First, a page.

Judge instructs jury at trial of couple accused of killing boy
Shakeil Boothe's father and stepmother on trial for second-degree murder
A father and stepmother accused of killing the man's 10-year-old son could both be found guilty of murder even if only one of them carried out the beating that triggered the boy's death, jurors heard Thursday.
An Ontario Superior Court judge began his final instructions to the jury weighing the case of Garfield Boothe and his wife Nichelle Boothe-Rowe. Deliberations are expected to begin Friday afternoon.
The couple is charged with second-degree murder in the death of Shakeil Boothe, whose battered and emaciated body was found in the family's Brampton, Ont., home on May 27, 2011.
Justice Fletcher Dawson told jurors that while both accused were charged and tried together, each should be considered separately when it comes to the verdict.
Each can be found guilty of second-degree murder, guilty of manslaughter or not guilty, he said.
To reach a verdict of murder, the jury must find the accused had the intention to kill Shakeil or to cause bodily harm they knew would probably cause him to die, Dawson said.
For manslaughter, they must only find that the accused committed an unlawful act — such as assault or failure to provide the necessaries of life — that led to Shakeil's death, he said.
A person can be found guilty of an offence if they helped or encouraged another person to commit it, or if they were involved in a common unlawful purpose knowing it would likely lead to the other offence, the judge said.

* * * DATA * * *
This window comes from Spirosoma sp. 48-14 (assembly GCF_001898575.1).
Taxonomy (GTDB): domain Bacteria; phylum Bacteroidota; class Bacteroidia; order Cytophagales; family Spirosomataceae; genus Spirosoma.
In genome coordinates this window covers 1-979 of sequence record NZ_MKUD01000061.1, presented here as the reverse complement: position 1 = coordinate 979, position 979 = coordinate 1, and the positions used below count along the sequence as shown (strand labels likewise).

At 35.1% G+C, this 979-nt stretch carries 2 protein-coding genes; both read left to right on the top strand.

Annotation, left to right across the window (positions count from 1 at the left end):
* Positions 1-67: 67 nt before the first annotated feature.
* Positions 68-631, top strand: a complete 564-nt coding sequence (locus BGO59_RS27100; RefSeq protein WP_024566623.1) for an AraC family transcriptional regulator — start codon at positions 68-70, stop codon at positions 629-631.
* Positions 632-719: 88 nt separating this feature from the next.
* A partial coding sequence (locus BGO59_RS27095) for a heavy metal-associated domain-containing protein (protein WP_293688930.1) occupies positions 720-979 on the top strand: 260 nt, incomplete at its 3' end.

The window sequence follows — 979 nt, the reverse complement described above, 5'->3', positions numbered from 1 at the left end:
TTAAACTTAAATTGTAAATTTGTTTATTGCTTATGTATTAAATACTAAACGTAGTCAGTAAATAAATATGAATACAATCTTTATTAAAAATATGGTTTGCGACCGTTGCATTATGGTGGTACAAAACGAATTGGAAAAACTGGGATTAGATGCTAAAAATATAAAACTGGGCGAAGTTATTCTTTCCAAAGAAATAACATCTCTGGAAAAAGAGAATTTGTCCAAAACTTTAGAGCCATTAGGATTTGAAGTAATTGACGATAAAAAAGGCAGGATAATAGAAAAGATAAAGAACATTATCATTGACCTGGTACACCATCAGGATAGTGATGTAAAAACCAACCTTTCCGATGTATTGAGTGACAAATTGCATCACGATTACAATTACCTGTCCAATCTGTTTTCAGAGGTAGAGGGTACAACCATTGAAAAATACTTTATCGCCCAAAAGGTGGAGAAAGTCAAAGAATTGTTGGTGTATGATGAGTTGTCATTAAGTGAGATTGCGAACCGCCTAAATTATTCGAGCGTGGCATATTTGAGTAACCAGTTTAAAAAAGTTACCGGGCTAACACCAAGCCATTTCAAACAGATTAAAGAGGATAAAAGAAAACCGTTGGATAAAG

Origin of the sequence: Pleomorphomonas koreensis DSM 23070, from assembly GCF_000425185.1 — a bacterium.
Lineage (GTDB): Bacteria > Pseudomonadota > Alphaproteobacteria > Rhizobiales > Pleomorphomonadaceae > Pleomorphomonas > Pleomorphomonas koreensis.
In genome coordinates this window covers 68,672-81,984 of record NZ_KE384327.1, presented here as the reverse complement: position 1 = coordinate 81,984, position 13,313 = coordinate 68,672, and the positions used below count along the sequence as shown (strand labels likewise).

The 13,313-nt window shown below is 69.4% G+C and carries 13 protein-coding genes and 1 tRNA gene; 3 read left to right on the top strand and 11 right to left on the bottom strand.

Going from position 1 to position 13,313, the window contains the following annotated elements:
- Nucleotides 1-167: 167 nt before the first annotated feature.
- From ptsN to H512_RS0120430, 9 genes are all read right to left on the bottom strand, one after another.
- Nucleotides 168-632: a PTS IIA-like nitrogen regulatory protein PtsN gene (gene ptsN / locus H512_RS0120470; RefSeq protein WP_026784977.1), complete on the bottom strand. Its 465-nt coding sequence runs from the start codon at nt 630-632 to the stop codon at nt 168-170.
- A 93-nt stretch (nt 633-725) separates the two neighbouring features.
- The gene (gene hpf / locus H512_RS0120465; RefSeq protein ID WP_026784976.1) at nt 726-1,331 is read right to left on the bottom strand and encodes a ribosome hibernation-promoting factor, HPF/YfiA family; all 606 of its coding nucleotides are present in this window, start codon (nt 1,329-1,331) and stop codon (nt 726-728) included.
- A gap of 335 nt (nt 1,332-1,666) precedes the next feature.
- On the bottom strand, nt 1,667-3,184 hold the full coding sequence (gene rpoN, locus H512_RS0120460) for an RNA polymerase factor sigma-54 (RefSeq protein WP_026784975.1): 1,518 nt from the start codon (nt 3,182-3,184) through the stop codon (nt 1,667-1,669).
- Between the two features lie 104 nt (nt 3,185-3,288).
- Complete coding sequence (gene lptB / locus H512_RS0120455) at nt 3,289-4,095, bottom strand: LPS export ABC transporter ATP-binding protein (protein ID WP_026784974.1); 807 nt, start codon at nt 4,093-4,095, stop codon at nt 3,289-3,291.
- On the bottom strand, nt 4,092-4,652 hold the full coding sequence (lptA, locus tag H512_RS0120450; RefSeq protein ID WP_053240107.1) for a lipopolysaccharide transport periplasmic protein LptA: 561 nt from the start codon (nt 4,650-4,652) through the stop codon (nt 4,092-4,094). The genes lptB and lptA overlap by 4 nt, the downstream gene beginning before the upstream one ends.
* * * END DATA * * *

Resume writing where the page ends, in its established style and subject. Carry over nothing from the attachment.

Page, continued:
In Boothe-Rowe's case, the jury must also consider whether she was under duress at the time, he said.
Her lawyer Brian Ross has argued she didn't stop her husband from abusing Shakeil because she feared for her own life after years of domestic violence.
Court has heard Shakeil died "minutes to hours" after being savagely beaten. The pathologist who examined him said the attack caused widespread internal bleeding that his weakened body could not recover from.
Dr. Michael Pollanen stressed, however, that Shakeil had already been on a "downward spiral" due to advanced malnutrition, injuries of various ages and severe infection that had spread through his blood into his lungs.
The combination proved fatal, he said.
No one witnessed the final attack and both Boothe and Boothe-Rowe have denied committing it.
Therefore it's up to the jury to decide whether either one delivered the blows and, if yes, whether the other aided or abetted by failing to stop the abuse or by taking part in another offence that led to the attack, Dawson said.
Boothe admitted on the stand he regularly beat his son with a belt for discipline, while his wife admitted she did not do enough to protect the boy. Both said they denied Shakeil much-needed medical care out of fear someone would notice his injuries.
Jurors also heard they can't use the couple's "bad character traits" to convict them.
Court has heard testimony painting Boothe as a violent, controlling man who regularly consumed marijuana and once pleaded guilty in a domestic assault case.
Dawson told jurors not to let character flaws or previous offences colour their analysis of the evidence.
But he said it would be different if they made a finding that there was a "pattern of similar conduct toward the same victim" — for example, if someone had shown a propensity to discipline Shakeil in the family home.
In that case, Dawson said, the jury could choose to infer that the behaviour continued.
The judge will continue his instructions Friday before the jury is sequestered.